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Sony Delays OLED

Sony OLED XEL-1Sony has decided to delay the release of their second generation organic light emitting diode (OLED) television originally scheduled for release by the end of 2009.  There are no confirmations on a new release date.  The decision to delay stems from Sony’s lack of profitability in the current LCD market.  Sony was the first to market with an OLED called the XEL-1 which was a mere 11 inches and carried a price tag of $2500 USD. 

The primary marketing pitch for OLED is their depth, which currently can be as thin as 3mm (as is the case with the Sony XEL-1) though in theory they can be almost as thin as a piece of paper.  The other less realized benefits of OLED are many.  Production costs could be significantly less than LCD as OLEDs can be “printed” onto a suitable substrate similar to how an inkjet printer works.  Black levels in LCDs have always been an issue because of the backlight required and even with LCDs moving to LED technology for their backlight they can’t come close to the black levels and contrast ratios OLED can produce.  Each pixel on an OLED display produces its own light which lends to the ability to have true blacks and over a 1 million to 1 static contrast ratio (not to be confused with dynamic range which is often used by LCD manufacturers to represent their contrast ratio).  Better color reproduction and viewing angles are also direct benefits from the way each pixel controls its own light output.  Most importantly for gaming is the response time which is less than .01ms whereas the best LCD is around 2ms.  Input lag has yet to be tested on these types of displays but if they don’t require any extra processing like LCDs typically do, then the input lag could be non-existent.  With the possibility of zero input lag and a less than .01ms response time; people using these displays will have a clear advantage over somebody using an LCD as the person on the LCD will be several frames behind at best with what they see on their screen.  OLED also uses 20-40% less power than similarly sized LCD displays.  In short, OLED is the best of all the current display technologies and then some.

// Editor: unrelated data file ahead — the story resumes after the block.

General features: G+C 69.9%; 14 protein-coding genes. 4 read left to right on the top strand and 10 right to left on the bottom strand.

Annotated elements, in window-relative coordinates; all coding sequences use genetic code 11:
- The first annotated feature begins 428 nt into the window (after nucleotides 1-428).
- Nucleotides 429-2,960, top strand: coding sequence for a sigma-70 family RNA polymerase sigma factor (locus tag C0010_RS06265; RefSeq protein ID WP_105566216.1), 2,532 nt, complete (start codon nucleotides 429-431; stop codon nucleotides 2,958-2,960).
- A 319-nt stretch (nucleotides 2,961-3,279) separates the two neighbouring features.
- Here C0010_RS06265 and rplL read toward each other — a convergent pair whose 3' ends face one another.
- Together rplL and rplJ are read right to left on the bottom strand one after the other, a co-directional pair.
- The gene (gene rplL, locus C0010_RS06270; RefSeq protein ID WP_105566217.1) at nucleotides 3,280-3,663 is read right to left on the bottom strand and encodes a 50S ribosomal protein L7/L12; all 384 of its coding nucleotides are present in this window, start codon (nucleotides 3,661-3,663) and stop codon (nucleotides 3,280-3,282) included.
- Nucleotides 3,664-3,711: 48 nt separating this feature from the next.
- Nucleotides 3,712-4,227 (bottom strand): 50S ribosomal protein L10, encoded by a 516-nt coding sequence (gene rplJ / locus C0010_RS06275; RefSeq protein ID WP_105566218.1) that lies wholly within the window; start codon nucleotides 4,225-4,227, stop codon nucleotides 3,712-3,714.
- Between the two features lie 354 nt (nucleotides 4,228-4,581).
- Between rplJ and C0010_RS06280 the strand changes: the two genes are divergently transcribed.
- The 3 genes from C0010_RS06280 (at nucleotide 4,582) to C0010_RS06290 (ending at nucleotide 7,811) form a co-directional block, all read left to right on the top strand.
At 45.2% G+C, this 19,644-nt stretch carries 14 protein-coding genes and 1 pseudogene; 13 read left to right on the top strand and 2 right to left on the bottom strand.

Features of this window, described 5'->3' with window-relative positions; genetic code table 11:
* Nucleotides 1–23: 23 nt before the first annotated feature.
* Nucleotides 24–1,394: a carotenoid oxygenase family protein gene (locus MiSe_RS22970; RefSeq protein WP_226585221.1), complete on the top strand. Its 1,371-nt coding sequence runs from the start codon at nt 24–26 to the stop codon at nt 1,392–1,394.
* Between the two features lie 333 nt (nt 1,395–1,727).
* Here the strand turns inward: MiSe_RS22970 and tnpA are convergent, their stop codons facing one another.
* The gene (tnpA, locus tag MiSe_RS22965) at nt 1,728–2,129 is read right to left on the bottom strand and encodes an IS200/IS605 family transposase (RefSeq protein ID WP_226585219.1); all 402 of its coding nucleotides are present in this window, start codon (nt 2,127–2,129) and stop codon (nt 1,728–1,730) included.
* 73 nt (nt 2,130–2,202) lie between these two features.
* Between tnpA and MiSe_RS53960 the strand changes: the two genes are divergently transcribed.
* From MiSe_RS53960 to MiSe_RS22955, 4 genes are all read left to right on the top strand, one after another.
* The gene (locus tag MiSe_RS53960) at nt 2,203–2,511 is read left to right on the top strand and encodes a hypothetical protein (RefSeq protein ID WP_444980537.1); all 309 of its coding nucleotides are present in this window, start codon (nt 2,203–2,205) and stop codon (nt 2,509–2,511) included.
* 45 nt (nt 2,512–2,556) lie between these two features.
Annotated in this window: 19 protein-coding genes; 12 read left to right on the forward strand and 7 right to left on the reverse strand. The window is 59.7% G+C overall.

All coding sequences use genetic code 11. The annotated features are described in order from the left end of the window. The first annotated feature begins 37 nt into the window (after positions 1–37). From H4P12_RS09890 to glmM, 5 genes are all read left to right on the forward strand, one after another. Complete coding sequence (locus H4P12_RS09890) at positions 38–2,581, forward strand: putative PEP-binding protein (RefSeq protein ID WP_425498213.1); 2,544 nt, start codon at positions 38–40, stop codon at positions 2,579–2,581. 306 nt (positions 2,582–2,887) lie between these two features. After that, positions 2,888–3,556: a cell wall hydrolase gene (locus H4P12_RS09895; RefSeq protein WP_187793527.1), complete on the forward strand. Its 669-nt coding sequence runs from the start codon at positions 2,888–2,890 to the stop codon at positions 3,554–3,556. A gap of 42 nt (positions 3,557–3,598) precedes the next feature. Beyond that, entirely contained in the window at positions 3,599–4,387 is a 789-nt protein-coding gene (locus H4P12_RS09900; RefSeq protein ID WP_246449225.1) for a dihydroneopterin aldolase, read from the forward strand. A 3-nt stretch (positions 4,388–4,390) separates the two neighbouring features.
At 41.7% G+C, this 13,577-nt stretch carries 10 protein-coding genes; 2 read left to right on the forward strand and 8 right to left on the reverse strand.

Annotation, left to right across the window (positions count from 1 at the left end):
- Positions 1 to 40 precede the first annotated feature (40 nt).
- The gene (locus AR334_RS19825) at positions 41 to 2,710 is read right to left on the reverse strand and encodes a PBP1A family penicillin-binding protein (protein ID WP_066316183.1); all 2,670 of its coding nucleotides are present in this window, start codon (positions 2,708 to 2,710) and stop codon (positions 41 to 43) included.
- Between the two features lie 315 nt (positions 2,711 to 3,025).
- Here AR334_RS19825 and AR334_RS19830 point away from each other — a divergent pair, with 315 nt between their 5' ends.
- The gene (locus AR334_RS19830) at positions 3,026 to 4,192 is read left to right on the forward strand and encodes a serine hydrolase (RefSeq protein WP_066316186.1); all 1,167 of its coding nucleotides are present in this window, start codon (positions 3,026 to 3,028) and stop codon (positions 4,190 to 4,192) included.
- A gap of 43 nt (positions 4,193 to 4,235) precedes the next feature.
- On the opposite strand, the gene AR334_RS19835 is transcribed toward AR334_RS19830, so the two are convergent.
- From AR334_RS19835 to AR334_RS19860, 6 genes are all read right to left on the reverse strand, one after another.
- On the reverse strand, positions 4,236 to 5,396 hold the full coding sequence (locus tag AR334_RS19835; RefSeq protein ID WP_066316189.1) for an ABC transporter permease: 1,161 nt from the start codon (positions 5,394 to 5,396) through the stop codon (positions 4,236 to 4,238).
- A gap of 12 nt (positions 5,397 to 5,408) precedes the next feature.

With Sony delaying their OLED release they have opened the door for their competitors into this emerging market.  OLED with its low power consumption and other clear benefits could see a lot of interest in the mobile market.  From cell phones to laptops, all of these devices could benefit from a display with vastly superior viewing angles and the lower power consumption directly correlates to increased battery life.  Samsung is aiming for 2010 to see their OLED laptop displays being released while their 40 inch OLED television could still be a few years away.  LG plans to release a 15 inch OLED television later this year for the Korean and overseas market.  OLED is the technology of the future for all types of displays and the first company to get a good handle on it should benefit greatly.

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